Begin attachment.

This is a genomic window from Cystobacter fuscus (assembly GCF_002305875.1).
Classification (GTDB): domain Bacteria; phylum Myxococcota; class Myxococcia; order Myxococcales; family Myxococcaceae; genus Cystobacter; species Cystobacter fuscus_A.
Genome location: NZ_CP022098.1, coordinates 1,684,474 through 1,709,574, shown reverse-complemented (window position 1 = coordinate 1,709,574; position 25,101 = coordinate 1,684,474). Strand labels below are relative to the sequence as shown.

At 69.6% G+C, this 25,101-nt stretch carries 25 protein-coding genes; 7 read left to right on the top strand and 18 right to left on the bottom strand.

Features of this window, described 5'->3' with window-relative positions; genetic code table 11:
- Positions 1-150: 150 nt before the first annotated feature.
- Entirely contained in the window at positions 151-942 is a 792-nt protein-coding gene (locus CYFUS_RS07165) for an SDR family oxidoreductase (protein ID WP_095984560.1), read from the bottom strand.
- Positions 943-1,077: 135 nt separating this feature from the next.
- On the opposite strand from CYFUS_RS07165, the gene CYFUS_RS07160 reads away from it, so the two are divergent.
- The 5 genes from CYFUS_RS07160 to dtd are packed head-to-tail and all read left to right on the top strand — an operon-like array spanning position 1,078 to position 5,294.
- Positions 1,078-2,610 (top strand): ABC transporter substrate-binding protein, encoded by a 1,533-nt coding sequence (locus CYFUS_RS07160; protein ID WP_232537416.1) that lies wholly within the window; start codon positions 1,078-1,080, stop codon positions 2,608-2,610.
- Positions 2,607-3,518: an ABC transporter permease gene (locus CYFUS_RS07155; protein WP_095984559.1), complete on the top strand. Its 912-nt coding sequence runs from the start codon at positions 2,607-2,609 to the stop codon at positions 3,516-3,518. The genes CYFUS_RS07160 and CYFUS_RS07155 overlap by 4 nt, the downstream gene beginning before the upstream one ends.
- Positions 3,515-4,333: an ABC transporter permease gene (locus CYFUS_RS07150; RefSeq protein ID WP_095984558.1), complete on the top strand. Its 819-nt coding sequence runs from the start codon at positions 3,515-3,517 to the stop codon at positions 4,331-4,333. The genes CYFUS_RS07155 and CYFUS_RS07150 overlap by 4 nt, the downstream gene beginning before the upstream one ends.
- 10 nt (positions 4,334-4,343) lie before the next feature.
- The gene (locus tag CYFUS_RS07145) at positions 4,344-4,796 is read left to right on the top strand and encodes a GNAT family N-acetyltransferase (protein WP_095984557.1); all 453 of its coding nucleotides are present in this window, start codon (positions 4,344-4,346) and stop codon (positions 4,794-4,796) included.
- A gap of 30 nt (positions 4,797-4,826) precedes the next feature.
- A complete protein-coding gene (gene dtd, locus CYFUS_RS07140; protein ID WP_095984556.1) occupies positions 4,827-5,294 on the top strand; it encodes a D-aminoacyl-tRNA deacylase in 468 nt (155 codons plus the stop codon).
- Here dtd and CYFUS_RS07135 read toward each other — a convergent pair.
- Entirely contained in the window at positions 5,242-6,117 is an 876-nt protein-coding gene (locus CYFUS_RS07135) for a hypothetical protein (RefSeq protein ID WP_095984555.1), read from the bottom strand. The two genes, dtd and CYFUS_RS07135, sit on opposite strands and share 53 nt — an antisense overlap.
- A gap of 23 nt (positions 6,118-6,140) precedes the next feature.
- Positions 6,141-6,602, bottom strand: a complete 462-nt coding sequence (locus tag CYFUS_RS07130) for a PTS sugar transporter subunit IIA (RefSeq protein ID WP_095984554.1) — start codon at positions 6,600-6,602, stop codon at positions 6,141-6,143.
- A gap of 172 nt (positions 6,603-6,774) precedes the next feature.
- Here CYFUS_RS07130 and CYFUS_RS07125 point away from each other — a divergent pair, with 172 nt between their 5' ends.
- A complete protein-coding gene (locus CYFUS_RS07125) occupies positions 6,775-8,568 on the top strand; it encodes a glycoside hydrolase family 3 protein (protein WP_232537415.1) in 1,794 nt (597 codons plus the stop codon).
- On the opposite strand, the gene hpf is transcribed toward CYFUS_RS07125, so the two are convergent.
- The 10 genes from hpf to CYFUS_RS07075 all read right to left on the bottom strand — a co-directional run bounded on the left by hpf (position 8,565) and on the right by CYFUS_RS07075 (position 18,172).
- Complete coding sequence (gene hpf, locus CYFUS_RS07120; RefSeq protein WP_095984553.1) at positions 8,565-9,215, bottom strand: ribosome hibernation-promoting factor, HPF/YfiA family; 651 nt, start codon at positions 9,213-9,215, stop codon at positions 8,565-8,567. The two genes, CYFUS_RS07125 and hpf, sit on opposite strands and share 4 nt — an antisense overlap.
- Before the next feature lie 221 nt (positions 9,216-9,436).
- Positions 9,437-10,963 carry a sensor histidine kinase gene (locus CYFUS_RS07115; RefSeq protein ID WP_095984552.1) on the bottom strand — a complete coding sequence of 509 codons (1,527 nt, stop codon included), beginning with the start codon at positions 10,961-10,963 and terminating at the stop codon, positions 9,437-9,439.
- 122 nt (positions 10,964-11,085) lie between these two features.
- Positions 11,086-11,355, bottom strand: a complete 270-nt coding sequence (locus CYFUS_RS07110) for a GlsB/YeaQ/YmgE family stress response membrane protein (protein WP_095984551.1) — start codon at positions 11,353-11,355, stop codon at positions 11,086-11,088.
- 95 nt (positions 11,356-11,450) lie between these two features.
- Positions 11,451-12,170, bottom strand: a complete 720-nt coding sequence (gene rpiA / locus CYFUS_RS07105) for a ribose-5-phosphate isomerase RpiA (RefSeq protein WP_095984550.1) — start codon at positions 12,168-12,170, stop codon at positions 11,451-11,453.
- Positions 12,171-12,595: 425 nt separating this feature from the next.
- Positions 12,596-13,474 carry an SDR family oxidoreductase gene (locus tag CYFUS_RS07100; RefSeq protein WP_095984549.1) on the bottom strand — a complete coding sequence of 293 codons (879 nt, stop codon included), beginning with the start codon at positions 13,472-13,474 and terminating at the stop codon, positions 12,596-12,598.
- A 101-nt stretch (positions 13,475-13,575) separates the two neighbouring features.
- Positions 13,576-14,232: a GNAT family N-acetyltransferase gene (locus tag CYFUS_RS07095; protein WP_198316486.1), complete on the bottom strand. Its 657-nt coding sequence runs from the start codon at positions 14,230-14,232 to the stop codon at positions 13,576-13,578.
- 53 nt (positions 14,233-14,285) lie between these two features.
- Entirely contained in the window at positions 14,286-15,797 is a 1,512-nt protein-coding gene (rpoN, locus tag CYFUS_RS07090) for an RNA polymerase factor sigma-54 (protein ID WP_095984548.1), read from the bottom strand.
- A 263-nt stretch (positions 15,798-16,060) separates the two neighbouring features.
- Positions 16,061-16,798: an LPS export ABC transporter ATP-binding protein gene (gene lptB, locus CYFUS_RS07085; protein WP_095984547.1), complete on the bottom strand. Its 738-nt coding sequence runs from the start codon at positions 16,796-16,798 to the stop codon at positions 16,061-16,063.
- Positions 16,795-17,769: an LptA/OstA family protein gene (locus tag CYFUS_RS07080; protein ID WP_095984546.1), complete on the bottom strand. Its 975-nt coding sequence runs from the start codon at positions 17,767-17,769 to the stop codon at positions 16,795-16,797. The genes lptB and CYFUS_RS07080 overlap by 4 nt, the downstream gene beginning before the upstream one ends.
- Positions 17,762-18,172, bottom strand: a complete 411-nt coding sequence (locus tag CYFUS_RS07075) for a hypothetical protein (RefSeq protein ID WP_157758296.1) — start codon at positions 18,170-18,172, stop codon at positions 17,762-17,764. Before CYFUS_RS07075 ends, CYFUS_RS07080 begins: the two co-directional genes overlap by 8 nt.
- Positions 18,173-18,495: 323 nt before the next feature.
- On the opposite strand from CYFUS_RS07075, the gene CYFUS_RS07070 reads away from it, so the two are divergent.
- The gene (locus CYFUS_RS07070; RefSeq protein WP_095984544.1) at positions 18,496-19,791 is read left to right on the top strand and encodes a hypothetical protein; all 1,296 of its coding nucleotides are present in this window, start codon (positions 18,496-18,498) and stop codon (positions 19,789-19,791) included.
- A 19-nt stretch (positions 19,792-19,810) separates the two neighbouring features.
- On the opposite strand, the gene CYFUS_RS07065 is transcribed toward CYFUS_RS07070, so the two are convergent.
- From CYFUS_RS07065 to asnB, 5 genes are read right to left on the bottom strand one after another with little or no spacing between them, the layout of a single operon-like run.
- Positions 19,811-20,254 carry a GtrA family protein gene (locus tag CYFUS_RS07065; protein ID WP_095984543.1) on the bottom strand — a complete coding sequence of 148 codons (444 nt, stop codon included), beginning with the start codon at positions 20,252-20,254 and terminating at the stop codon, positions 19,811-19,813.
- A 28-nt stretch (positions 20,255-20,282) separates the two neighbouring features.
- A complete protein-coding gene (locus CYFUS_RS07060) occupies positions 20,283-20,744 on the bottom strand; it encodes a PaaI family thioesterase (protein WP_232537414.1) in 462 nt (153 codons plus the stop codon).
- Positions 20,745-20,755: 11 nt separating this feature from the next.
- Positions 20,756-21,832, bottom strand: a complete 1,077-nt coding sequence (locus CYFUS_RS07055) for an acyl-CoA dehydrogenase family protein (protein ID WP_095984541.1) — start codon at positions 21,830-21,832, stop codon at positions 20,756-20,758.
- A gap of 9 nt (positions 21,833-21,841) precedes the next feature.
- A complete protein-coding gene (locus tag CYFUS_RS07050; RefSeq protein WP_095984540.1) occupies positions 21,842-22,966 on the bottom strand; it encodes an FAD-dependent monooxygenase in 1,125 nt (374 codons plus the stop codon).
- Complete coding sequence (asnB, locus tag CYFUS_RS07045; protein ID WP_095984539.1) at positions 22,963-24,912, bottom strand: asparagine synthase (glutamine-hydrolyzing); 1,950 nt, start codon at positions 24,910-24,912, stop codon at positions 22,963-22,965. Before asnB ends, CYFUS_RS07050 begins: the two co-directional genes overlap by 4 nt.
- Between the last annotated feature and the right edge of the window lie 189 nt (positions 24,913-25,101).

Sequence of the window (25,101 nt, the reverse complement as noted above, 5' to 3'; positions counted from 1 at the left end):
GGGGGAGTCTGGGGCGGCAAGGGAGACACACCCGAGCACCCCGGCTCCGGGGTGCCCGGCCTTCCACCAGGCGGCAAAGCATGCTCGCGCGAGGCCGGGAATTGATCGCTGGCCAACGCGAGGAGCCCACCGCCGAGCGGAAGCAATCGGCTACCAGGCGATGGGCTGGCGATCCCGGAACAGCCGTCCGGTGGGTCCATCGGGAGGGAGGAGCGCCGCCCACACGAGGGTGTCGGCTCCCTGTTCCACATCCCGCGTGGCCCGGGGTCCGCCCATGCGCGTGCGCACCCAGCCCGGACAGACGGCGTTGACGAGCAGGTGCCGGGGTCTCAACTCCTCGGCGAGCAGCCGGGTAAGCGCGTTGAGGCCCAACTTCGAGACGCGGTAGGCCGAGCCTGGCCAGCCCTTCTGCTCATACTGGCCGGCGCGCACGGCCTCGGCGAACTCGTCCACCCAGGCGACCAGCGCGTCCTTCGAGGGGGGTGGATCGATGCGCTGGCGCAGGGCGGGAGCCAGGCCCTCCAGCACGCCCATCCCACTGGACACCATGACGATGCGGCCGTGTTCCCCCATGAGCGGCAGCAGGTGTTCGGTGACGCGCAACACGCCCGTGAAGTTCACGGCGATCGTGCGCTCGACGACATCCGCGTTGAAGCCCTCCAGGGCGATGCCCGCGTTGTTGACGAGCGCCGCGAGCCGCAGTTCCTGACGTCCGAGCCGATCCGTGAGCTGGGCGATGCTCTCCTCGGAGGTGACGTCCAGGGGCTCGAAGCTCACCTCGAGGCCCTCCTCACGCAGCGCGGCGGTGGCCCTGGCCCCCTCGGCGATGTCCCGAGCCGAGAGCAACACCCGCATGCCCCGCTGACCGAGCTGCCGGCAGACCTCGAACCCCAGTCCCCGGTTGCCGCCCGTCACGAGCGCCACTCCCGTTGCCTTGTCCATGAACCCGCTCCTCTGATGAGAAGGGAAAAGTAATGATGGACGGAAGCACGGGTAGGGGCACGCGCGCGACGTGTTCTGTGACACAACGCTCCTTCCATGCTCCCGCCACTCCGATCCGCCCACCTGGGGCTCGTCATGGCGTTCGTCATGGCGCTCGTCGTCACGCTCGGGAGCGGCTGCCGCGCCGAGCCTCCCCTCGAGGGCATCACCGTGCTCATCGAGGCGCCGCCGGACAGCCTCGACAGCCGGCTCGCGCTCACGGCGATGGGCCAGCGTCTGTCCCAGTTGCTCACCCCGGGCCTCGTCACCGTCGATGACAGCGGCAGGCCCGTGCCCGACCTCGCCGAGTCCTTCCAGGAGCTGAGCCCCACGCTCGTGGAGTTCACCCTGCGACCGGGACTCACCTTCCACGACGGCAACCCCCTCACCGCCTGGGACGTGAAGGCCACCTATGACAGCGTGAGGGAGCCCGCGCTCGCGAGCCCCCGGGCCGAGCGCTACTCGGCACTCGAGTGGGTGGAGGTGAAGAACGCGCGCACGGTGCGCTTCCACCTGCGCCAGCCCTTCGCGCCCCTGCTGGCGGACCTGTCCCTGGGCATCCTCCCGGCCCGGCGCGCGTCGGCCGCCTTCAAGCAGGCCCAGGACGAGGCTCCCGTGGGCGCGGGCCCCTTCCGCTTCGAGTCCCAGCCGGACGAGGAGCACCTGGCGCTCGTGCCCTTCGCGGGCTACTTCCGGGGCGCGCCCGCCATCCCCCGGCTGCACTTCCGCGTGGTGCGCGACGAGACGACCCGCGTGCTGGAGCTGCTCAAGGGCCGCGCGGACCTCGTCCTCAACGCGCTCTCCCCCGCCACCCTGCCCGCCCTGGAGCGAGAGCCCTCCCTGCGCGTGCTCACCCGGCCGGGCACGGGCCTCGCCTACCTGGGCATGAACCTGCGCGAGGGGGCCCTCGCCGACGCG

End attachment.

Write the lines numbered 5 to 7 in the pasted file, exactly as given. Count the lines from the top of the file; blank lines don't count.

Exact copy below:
Features of this window, described 5'->3' with window-relative positions; genetic code table 11:
- Positions 1-150: 150 nt before the first annotated feature.
- Entirely contained in the window at positions 151-942 is a 792-nt protein-coding gene (locus CYFUS_RS07165) for an SDR family oxidoreductase (protein ID WP_095984560.1), read from the bottom strand.